It’s common knowledge that few small- or medium-sized Western developers publish games in the Middle East and North Africa (MENA) region. But there is wealth present?almost half a billion dollars per year in mobile games alone, according to analyst SuperData?and avid gamers ready to turn into devoted fans of these franchises.
So is it worth facing up to the patchwork of countries, dialects and sub-groups to monetize a mobile game in the region? The answer, as with everything in MENA, is nuanced.
Defining a region
Newcomers to MENA could be forgiven for confusing the region as a cohesive whole. There are a few common threads: Islam is the dominant religion, Standard Arabic is the lingua franca of over half the people and Modern Standard Arabic provides a consistent written form of the language.
However, each Arabic-speaking country has its own dialect, with most of these being mutually unintelligible. Cultural differences can run deep across the 6,000 kilometer east-to-west span of the region?a much larger area than Europe.
If you consider MENA a whole, it’s occupied by 388 million people in 17 countries, with a GDP of over $3.8 trillion. It’s a famously youthful region: almost a quarter of the population is in the 15-24 age range.
The types of mobile games played in MENA may be weighted by the region’s more recent adoption of smartphones. Arcade, action, sports and casual games are most popular according to Chartboost data, with racing also making a strong showing, perhaps due to the popularity of real-life racing among the region?s youth.
Despite this, role-playing games look like the wave of the future for MENA. The category grew 1,487 percent in one year alone. Even though RPGs outshine all other genres in terms of growth, categories like puzzle, word and card games are also nearly tripling year-over-year.
The strength of RPGs is perhaps driven by the historical popularity of similar multiplayer PC games played at Internet cafes in the years before smartphone adoption picked up. “We believe that our region is attracted to serious gaming, and if the infrastructure gets updated in MENA, we’ll see teams and tournaments that will be [similar to] Europe and Asia,” says MJ Fahmi, who acculturates mobile games for MENA at Dubai-based Babil Games.
Approaching the MENA market
In terms of monetization, just a few countries stand out in MENA. The leader is Saudi Arabia, which brings in 19 percent of the $470 million total for the region alone, according to SuperData. The United Arab Emirates follows at 8 percent, and Israel at 6 percent. Although SuperData doesn’t include Turkey in MENA, it charts the country at $105.3 million in yearly revenue, which would put it just ahead of Saudi Arabia.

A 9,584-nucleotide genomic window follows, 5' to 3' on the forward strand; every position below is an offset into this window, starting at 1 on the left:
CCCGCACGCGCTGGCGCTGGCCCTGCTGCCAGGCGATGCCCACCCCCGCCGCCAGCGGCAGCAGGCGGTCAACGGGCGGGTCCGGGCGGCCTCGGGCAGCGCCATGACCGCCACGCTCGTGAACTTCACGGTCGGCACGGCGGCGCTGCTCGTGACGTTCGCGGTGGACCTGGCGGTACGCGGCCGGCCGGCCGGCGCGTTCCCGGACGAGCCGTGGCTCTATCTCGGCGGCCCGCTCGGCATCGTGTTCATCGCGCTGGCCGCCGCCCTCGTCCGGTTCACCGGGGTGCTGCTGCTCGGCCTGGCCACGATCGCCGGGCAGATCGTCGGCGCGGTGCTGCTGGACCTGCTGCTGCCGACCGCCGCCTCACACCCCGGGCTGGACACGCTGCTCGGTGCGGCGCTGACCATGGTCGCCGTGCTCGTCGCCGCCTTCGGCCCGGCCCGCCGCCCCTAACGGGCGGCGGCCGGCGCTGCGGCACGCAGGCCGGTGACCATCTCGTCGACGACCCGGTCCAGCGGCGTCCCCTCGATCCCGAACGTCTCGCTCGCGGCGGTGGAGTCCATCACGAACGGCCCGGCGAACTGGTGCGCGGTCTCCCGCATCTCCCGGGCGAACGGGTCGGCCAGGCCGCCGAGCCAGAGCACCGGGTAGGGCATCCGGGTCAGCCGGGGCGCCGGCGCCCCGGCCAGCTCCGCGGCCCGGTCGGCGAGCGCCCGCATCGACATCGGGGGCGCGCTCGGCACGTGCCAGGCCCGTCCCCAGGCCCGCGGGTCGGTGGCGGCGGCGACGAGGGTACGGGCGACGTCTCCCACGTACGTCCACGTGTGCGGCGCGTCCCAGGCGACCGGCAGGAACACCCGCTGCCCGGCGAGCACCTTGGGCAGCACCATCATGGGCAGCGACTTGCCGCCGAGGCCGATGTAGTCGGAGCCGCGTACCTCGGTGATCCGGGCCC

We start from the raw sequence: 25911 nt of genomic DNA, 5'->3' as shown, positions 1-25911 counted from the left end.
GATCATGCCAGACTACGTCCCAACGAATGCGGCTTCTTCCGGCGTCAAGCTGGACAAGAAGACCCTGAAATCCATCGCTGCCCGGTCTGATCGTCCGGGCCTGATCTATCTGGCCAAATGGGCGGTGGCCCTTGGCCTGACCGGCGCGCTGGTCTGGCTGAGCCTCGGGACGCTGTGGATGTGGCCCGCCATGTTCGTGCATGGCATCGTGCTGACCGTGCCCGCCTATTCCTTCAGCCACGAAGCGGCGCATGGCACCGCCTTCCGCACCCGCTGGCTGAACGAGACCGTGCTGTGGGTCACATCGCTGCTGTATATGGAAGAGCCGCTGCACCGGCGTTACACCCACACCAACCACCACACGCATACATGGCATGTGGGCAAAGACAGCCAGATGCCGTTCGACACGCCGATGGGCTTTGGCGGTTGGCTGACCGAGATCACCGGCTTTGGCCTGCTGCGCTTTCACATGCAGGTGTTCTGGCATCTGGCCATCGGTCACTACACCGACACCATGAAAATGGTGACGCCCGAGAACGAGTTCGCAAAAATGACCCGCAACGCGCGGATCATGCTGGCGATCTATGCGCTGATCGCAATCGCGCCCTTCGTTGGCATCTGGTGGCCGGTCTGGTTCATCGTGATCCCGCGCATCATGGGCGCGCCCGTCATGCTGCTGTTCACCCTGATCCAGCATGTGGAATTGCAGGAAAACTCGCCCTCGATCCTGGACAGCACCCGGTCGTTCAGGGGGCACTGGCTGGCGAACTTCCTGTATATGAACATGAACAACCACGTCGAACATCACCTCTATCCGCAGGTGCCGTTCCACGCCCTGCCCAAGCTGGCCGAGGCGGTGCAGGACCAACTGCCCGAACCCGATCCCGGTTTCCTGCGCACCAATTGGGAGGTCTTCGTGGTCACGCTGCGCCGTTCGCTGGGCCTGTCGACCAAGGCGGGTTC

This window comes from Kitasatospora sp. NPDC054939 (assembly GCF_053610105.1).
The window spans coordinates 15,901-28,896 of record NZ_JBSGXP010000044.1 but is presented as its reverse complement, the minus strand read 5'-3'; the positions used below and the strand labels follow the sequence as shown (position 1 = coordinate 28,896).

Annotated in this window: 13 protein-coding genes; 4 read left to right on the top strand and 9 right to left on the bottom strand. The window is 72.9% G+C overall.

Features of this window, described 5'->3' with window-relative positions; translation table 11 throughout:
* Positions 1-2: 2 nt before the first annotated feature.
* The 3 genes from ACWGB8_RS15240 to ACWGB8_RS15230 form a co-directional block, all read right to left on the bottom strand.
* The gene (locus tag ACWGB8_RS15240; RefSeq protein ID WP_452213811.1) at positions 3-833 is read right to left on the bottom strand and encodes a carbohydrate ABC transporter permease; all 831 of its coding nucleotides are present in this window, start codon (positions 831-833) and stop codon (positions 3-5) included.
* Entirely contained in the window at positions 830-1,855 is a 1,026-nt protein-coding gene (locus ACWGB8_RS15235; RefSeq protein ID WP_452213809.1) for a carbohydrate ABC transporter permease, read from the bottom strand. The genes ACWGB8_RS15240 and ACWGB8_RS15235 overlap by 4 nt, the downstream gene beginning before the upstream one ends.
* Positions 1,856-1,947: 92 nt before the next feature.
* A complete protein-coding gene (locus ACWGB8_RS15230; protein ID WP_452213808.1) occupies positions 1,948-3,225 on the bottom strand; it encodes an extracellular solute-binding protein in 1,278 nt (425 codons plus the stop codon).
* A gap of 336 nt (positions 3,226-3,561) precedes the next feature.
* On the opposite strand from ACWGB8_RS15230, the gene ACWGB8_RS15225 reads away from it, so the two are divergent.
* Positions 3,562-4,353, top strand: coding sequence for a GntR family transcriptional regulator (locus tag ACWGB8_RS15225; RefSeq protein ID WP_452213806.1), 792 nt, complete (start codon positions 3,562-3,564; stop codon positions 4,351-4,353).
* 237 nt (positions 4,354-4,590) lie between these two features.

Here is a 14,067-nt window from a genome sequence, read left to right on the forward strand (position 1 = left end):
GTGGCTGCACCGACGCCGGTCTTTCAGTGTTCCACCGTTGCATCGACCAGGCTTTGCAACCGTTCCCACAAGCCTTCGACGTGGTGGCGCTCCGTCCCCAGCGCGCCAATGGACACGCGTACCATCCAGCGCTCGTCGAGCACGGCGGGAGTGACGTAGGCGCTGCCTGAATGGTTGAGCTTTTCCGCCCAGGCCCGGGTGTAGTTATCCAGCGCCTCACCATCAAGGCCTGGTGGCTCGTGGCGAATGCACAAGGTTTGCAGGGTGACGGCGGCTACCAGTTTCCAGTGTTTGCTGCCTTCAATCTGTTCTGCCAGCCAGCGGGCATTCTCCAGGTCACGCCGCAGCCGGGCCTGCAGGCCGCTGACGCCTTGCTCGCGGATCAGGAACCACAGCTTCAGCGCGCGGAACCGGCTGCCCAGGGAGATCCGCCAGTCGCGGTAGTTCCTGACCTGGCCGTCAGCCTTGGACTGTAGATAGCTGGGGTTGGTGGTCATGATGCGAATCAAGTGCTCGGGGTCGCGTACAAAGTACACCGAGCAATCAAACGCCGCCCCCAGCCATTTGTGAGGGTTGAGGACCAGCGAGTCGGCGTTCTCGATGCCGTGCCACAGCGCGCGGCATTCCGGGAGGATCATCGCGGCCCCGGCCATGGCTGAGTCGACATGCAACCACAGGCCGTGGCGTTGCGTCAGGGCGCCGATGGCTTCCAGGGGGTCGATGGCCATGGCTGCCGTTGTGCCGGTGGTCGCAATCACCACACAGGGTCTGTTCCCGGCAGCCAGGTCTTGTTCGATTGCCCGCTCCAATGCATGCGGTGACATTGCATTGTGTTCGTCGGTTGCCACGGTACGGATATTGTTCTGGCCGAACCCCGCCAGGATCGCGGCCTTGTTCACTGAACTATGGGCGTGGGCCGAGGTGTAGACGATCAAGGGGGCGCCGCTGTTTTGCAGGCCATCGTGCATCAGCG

Whales (high-paying players) in Saudi Arabia and the UAE have been sought after since the early days of Facebook gaming, when stories circulated of Saudi Farmville players paying tens of thousands of dollars in the game. Most large free-to-play companies would have a similar story today if they entered the market.
These countries also offer many well-educated, English-speaking free players, with smartphone penetrations of 54.2 percent and 64.6 percent for Saudi and the UAE, respectively. A recent survey found that nearly half of the highest-monetizing players in Saudi Arabia play in English.
That said, if you want to really grow in MENA, hard work awaits. “Our thesis is that games need to be [acculturate] to succeed in the market, rather than just localized or translated,” says Fadi Mujahid, who until recently led publisher Game Power 7 as CEO.
Localization and acculturation leads to monetization
Full acculturation does have benefits. Players in MENA have a reputation for being highly engaged and social, which can especially boost monetization in multiplayer games. In general, although the Gulf sub-region that includes Saudi and UAE is best for monetization, the Levant region to the north and North Africa to the west offer many more players, with countries like Egypt, Iraq and Iran standing out.